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Re: Revisiting smart match

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Matthew Persico
December 26, 2017 17:42
Re: Revisiting smart match
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May I contribute my opinions from outside the echo chamber?

I'm 53. I've been using Perl since '98. I went to the Bronx HS of Science,
the Cooper Union, and I've worked in finance for the last three decades. In
short, I am not rocket scientist, but I'm not a script-kiddie either. On an
IQ bell curve, I'd like to think that I fall *somewhere* on the right hand
side, even if it is at the top of the arc.

I have never heard or read the words whereis and whereso in my entire life.

That as my initial reaction. I've seen *wherefore*, but only in the context
of those stupid Foo Day proclamations from your local government.

And the more I think about it, over the last hour of preparing a response
to this thread, I still can't recall their use.

Try looking them up in Merriam-Webster on line. 'whereso' comes up as
archaic. 'whereis' comes up as the idiom 'put your money where your mouth

If Perl is about making easy things easy and hard things, possible, then
these keywords fail. Spectacularly. For a US citizen. Imagine someone whose
first language is not English.

Can we chose some other keywords? I don't need to give the Pythonistas
around me some REAL ammunition against me in my daily defense of the Perl
language and its philosophy and we are not supposed to be the
'ooooh-let's-see-how-comp-sci-clever-we-can-be' folks. I can easily see all
the good work in trying to straighten out the smartmatch mess being drowned
out in ridicule over the choice of keywords.

Thank you

On Tue, Dec 26, 2017 at 11:05 AM, Tom Molesworth via perl5-porters <> wrote:

> On 25 December 2017 at 23:52, David Golden <> wrote:
> >
> > I think it's generally accepted wisdom now (in several dynamic languages
> communities, not just Perl) that people should run applications using their
> own interpreter, not the system one.
> Generally-accepted in some circles, perhaps, but I'd suggest it's by
> no means a universal standard - for beginners especially, my
> experience is that the system packages are seen as the safe option. My
> sample size is small, but I find that most people use system Perl, and
> the same applies to Python, node.js and bash.
> >
> >   So who suffers if a newer Perl breaks stuff?  People who don't follow
> the wisdom?  They can learn why it's a widely used pattern.  Sysadmins who
> have scripts they want to "just work" on newer OSes?  They're sysadmins...
> I expect them to be able to install their own Perl and use it if they need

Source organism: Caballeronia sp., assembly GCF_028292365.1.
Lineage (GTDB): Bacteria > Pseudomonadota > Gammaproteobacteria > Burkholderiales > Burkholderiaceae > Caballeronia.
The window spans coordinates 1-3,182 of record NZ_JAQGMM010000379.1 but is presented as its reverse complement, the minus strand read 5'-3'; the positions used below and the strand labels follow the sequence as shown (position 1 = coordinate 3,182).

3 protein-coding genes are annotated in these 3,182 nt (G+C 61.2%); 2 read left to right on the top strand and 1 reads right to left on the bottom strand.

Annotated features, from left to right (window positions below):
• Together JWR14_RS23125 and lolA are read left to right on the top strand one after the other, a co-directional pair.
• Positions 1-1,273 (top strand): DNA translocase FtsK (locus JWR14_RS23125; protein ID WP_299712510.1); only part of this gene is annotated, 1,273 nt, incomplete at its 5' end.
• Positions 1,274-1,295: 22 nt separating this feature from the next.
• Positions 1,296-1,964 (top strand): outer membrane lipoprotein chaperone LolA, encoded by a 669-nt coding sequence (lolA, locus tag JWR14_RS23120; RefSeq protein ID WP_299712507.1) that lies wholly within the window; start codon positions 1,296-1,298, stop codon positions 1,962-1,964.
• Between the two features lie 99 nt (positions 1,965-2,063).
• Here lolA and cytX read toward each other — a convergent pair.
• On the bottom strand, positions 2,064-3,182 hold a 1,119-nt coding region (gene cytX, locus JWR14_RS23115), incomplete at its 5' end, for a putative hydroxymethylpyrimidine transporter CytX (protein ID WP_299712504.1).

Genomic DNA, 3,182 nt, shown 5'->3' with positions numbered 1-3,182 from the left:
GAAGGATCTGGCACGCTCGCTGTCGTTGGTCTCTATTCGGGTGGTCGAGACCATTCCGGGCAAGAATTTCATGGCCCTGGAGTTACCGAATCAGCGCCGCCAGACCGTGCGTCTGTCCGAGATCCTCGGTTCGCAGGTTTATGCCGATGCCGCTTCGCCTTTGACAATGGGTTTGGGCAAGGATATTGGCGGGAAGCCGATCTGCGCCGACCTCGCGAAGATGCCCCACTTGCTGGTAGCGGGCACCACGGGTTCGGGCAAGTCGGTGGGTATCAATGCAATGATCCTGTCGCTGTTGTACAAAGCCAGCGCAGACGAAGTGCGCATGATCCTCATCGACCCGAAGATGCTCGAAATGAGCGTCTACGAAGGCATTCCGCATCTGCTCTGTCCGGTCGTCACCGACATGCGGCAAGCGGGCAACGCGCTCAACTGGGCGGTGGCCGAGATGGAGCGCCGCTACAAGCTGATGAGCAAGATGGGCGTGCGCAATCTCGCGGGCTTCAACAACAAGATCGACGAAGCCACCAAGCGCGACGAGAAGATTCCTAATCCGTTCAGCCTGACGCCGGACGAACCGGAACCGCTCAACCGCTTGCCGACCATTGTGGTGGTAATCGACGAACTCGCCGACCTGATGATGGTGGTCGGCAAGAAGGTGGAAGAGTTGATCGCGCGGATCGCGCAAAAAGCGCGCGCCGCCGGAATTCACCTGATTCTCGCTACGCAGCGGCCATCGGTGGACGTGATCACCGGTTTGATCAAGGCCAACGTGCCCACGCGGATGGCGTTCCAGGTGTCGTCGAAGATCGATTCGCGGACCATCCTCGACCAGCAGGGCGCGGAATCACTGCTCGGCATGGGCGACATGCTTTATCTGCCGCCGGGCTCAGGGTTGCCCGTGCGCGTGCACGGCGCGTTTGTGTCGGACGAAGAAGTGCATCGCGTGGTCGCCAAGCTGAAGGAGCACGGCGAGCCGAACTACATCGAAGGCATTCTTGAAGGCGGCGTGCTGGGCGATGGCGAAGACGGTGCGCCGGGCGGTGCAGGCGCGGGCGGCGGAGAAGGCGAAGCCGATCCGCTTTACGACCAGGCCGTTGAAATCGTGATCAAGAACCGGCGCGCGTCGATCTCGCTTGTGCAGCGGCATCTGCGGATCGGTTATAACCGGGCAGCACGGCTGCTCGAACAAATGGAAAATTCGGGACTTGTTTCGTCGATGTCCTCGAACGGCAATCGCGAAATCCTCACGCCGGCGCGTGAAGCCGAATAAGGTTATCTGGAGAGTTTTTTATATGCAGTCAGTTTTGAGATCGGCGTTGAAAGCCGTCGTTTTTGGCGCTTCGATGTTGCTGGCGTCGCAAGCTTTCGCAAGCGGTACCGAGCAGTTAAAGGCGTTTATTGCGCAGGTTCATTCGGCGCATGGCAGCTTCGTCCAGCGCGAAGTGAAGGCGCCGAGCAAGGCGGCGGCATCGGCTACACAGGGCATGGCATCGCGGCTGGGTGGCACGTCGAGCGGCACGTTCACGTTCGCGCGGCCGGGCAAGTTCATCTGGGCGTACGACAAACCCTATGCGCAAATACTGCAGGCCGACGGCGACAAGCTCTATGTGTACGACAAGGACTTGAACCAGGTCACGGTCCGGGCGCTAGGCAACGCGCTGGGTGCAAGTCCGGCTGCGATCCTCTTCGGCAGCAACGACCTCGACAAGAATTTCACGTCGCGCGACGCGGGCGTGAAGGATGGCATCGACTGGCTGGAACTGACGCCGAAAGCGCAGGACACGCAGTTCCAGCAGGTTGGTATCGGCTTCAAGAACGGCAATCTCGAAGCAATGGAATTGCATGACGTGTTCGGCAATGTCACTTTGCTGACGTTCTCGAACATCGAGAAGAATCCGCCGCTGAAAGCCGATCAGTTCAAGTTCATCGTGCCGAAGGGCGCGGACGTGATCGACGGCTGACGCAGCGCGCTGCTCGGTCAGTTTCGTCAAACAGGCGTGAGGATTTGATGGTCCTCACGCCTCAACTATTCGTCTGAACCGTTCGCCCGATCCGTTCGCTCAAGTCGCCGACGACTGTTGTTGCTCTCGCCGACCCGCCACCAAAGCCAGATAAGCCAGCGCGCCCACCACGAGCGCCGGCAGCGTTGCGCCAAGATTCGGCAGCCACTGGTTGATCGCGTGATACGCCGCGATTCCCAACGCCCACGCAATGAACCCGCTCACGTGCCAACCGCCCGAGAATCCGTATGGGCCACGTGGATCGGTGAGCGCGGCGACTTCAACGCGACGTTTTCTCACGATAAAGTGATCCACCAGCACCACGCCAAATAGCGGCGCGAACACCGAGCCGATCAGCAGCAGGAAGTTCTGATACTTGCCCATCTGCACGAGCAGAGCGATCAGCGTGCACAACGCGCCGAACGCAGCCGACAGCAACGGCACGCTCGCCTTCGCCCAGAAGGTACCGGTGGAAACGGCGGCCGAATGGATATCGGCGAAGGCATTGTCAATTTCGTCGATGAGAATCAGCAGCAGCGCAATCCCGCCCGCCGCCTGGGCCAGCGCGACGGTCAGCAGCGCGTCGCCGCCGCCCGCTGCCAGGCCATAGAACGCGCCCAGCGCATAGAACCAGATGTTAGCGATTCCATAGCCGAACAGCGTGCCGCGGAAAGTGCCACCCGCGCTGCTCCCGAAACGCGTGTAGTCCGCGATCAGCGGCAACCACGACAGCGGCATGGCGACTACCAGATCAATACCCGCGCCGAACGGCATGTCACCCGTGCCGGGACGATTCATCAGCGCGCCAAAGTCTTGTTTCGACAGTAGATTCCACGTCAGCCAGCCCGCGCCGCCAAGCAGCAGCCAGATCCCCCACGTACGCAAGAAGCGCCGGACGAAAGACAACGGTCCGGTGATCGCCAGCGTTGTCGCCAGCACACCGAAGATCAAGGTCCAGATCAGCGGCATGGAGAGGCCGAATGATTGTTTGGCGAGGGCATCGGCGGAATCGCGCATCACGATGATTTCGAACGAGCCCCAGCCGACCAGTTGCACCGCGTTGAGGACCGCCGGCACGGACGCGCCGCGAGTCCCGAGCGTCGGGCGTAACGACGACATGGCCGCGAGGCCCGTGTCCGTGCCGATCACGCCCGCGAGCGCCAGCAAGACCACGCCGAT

> to.  Newbies?  They aren't using experimental features anyway.
> Proliferation of Perls aside... I don't think that last one is a fair
> assessment of the impact:
> - if it's an old perl, this is *not* an experimental feature (as
> mentioned a few times elsewhere).
> - we were recommending given/when and smartmatch in the FAQ until very
> recently.
> - in my experience, "how do I check for a value in array" and "how do
> I spell switch/case in Perl" seem to be common questions for Perl
> newcomers which end(ed) up with a smartmatch-related answer.
> "Very recently" includes Perl 5.26.1, which *explicitly recommends*
> given/when in the current text:
> a-switch-or-case-statement%3f
> Note that it does mention as being discouraged... yet makes
> no mention of impending changes in newer Perl versions.
> I think this can be taken as an authoritative learning source for Perl
> programmers - it seems premature to change the feature when the
> officially-sanctioned examples will break?
> The standard recommendation for new features - e.g. async/await, which
> I am very much looking forward to - seems to be "do it in CPAN, and if
> it's popular or important enough, we can consider moving it to core".
> How feasible would that approach be for either smartmatch, or some
> form of switch/case? (I'm not convinced that the two concepts need to
> be so tightly integrated as they have been so far - not that I'm a
> target user, I don't see much value in either of them in the first
> place for the code I tend to write).
> Just to be clear, I don't agree with the stronger negative opinions
> either: from my perspective the new smartmatch approach seems like a
> significant improvement, and if we'd started with this I think it'd be
> a great addition to the language.
> thanks,
> Tom

Matthew O. Persico

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